# Multiplicative-Identity Property

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What exactly is this suppose to be? For scalar multiplication or matrix-matrix multiplication... Also, the Multiplication Property of Negative One.. is that simply M * -1...

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the multiplicative-identity matrix is a matrix I where M * I = M. I'll leave this as an exercise to you to derive it.

As far as scalars go: cM = M would be the scalar multiplicative identity. Think about how scalar/matrix multiplication works and you can easily derive this one.

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Yes one of my questions is

Find matrix T where M * T = M
Find Matrix Z where M * Z = Z

I have been attempting to work out, I am going to walk myself through this thought that T = 1/M, the inverse of M.

As for scalar, I believe cM = M thus c = 1.0

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Quote:
 Original post by HalsafarYes one of my questions isFind matrix T where M * T = MFind Matrix Z where M * Z = ZI have been attempting to work out, I am going to walk myself through this thought that T = 1/M, the inverse of M.As for scalar, I believe cM = M thus c = 1.0

Hi Halsafar,

it sounds like you are learning about vector spaces or group theory. One thing that you need to burn into your mind is that the inverse of multiplication is not assumed to be division. In particular, you should never think division when working with matrices, it is always multiplication by an inverse.

-Josh

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Yah -- I have beginning to see a lack of division anywhere... Always the inverse.

It seems my theory is incorrect tho --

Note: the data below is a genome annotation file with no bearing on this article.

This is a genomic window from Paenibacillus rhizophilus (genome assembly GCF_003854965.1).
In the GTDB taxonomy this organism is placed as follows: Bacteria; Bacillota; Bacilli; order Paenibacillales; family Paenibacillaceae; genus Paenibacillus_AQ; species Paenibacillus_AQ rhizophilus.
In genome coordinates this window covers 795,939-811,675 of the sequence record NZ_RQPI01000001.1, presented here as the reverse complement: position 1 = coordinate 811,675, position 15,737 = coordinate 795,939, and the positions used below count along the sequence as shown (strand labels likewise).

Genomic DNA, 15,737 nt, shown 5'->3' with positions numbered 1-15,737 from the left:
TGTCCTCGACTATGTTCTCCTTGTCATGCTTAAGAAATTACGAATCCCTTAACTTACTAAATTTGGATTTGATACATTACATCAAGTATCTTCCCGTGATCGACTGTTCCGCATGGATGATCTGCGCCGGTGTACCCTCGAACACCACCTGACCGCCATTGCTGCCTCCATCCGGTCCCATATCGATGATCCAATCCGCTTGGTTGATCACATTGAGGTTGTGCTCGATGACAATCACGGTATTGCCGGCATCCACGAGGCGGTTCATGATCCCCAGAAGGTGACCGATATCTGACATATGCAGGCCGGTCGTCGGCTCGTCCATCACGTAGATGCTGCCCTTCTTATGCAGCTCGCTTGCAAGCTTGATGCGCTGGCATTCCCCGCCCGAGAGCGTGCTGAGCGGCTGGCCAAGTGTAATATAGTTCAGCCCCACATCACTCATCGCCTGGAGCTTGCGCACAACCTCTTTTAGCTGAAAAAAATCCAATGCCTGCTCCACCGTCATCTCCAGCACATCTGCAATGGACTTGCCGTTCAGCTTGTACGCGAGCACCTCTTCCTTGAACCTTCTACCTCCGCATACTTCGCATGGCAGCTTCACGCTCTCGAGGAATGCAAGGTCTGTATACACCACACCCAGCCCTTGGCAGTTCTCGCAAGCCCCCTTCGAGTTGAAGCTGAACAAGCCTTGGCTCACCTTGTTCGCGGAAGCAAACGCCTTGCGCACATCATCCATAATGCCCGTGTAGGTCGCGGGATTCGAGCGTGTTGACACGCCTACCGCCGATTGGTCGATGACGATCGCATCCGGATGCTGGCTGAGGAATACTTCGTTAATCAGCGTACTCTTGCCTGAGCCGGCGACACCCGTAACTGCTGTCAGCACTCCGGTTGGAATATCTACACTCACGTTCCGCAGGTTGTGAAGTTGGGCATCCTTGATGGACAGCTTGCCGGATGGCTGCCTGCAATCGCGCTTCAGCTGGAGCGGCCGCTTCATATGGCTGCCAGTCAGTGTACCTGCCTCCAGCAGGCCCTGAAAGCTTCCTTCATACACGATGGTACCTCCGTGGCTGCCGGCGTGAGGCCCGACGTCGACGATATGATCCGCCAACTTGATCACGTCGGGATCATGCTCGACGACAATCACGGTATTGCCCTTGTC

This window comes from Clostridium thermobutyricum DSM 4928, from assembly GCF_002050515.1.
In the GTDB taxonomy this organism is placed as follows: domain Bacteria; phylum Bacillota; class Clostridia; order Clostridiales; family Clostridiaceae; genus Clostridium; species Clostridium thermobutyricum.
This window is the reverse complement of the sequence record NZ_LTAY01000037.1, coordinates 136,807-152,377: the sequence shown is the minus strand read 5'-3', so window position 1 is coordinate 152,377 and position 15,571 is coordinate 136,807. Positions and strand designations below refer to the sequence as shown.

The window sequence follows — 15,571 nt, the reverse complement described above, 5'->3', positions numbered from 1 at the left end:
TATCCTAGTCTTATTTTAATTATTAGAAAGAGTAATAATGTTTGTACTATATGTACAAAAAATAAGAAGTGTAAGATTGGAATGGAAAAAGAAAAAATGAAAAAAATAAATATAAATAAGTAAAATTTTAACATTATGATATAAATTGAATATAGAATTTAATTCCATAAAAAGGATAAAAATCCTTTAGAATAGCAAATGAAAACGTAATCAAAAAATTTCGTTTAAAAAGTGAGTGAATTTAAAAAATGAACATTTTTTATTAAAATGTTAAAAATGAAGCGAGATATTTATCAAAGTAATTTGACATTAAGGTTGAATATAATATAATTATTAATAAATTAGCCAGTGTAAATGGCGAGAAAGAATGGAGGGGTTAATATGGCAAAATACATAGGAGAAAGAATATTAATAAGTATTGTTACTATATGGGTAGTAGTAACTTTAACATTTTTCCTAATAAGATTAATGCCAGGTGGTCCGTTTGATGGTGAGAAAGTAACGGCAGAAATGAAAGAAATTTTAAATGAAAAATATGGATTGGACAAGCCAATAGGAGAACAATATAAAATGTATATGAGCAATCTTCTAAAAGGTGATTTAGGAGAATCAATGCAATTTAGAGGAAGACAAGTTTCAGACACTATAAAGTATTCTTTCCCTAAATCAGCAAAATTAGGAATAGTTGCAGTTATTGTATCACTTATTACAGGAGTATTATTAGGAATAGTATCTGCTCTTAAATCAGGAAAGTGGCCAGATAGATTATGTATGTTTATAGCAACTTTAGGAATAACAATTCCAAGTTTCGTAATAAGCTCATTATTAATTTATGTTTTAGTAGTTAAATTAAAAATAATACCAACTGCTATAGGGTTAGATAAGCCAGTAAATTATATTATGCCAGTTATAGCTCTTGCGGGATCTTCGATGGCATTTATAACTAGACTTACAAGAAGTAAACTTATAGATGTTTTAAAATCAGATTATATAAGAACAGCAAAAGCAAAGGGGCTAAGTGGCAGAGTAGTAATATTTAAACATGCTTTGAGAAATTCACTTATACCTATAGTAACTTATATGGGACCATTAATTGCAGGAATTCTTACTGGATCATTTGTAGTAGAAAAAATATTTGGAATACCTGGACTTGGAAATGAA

In A * T = A, T = 1/A
A * 1/A != A

>.<

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Quote:
 Original post by HalsafarIn A * T = A, T = 1/A

Well, that's certainly incorrect. Try setting A = 3 and T = 1/3. BTW, a matrix's inverse should be expressed as M-1, not 1/M. Again, there is no division for matrices.

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Ok, lets look at this another way, M * P = MP (where MP = M)

So, doing this on a 2x2 we get:
M = [a11, a12 a21, a22]andP = [b11, b12 b21, b22]MP =[a11 * b11 + a12 * b21, a11 * b12 + a12 * b22 a21 * b11 + a22 * b21, a21 * b12 + a22 * b22]

Now with this we want:
a11 * b11 + a12 * b21 = a11a11 * b12 + a12 * b22 = a12a21 * b11 + a22 * b21 = a21a21 * b12 + a22 * b22 = a22

Solve that and you can now generalize it for an nxn matrix.

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I'm sorry, I cannot find out what you mean...
I've working out trying to solve the last 4 but I'm lost.

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Quote:
Original post by jjd
Quote:
 Original post by HalsafarYes one of my questions isFind matrix T where M * T = MFind Matrix Z where M * Z = ZI have been attempting to work out, I am going to walk myself through this thought that T = 1/M, the inverse of M.As for scalar, I believe cM = M thus c = 1.0

Hi Halsafar,

it sounds like you are learning about vector spaces or group theory. One thing that you need to burn into your mind is that the inverse of multiplication is not assumed to be division. In particular, you should never think division when working with matrices, it is always multiplication by an inverse.

-Josh

lol - tell that to MATLAB.

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Quote:
 Original post by HalsafarI'm sorry, I cannot find out what you mean...I've working out trying to solve the last 4 but I'm lost.

It doesn't really matter. In real life, one practically never actually computes the inverse of a matrix - it's slow ( O(n^3), iirc), and unstable/inaccurate.

Rather, one thinks about what one wanted the inverse *for*, and deals with that issue directly. For example, if one wants to solve a linear system, algorithms like Cholesky, LU, and the like are relevant. If want wants to solve a least squares problem, QR, etc. becomes relevant.

I'd imagine that googling "numerical linear algebra" (with the quotes) would return an abundance of sources.

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